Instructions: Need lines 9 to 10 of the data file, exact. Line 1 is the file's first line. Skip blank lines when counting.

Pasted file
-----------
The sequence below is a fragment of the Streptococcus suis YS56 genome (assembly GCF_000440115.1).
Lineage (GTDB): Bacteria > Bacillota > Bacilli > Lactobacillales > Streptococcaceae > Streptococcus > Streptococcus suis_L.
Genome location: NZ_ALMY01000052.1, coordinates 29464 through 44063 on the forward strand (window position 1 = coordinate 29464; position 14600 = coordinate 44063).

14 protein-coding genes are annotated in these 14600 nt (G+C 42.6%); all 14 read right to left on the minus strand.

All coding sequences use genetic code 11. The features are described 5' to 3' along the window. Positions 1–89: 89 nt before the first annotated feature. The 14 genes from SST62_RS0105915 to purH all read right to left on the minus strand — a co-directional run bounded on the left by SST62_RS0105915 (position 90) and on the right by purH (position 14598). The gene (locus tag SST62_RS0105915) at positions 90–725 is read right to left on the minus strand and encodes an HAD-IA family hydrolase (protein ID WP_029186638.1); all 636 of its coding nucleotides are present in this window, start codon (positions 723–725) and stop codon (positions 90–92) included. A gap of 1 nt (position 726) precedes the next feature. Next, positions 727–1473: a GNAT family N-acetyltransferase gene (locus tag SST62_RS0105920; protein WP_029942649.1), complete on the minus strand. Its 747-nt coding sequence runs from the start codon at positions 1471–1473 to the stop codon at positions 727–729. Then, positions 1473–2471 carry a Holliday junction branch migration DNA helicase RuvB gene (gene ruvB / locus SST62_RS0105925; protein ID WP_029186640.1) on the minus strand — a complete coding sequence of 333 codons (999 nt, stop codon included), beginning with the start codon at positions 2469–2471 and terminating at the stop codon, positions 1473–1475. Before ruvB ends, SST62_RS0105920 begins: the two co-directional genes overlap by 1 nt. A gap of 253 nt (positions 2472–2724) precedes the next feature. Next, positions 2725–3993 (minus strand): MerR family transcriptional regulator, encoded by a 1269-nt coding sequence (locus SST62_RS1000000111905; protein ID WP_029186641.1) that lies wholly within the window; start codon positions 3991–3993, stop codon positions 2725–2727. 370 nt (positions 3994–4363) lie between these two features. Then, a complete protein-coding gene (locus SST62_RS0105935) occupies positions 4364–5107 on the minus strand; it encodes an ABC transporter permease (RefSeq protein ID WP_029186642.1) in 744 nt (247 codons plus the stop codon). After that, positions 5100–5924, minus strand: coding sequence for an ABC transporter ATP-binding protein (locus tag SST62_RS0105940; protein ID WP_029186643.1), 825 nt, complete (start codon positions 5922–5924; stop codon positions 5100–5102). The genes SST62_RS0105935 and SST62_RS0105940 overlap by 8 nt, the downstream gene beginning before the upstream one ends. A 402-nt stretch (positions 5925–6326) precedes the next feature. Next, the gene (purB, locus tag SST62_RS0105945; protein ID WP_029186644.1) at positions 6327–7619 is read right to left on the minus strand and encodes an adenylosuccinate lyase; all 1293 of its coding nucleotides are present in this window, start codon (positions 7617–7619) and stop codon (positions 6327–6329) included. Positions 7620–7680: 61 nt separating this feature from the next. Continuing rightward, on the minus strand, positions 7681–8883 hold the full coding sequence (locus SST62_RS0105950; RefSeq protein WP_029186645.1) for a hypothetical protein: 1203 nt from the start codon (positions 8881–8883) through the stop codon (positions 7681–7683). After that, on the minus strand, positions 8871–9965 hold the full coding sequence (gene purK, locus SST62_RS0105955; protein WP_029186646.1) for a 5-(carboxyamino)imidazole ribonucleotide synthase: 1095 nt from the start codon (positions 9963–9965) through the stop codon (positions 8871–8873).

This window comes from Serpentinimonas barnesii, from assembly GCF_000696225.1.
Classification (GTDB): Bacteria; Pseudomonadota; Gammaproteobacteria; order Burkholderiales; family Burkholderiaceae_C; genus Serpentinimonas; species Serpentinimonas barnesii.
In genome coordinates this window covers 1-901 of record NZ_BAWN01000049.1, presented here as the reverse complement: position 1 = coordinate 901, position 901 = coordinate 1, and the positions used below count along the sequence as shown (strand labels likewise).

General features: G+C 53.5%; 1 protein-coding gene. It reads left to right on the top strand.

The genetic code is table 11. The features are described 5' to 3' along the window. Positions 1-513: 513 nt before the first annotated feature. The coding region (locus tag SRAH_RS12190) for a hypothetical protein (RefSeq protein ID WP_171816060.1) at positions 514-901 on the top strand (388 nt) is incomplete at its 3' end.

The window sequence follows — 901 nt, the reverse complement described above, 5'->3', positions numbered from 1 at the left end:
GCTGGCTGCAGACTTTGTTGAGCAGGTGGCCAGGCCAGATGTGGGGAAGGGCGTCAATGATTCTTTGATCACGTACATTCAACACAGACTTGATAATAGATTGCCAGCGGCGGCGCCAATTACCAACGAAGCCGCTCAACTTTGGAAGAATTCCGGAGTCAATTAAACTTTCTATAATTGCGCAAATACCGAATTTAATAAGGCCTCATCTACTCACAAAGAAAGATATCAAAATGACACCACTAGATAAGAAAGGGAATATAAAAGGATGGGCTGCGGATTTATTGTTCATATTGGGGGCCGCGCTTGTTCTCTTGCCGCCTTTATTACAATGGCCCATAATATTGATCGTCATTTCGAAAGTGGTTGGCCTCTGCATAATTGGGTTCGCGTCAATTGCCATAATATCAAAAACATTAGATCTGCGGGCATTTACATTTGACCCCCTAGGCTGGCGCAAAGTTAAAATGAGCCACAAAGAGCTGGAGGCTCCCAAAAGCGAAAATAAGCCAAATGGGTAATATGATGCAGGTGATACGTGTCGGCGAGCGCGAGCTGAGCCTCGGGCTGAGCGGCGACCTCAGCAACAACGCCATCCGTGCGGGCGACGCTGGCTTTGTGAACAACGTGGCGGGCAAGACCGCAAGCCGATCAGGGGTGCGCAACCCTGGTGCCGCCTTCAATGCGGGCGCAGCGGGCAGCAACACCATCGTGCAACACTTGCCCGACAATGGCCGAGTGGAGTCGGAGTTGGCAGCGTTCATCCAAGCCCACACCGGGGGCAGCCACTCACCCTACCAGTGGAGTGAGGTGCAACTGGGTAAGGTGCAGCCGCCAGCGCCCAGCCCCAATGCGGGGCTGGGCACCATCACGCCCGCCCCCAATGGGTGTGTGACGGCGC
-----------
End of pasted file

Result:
General features: G+C 53.5%; 1 protein-coding gene. It reads left to right on the top strand.

The genetic code is table 11. The features are described 5' to 3' along the window. Positions 1-513: 513 nt before the first annotated feature. The coding region (locus tag SRAH_RS12190) for a hypothetical protein (RefSeq protein ID WP_171816060.1) at positions 514-901 on the top strand (388 nt) is incomplete at its 3' end.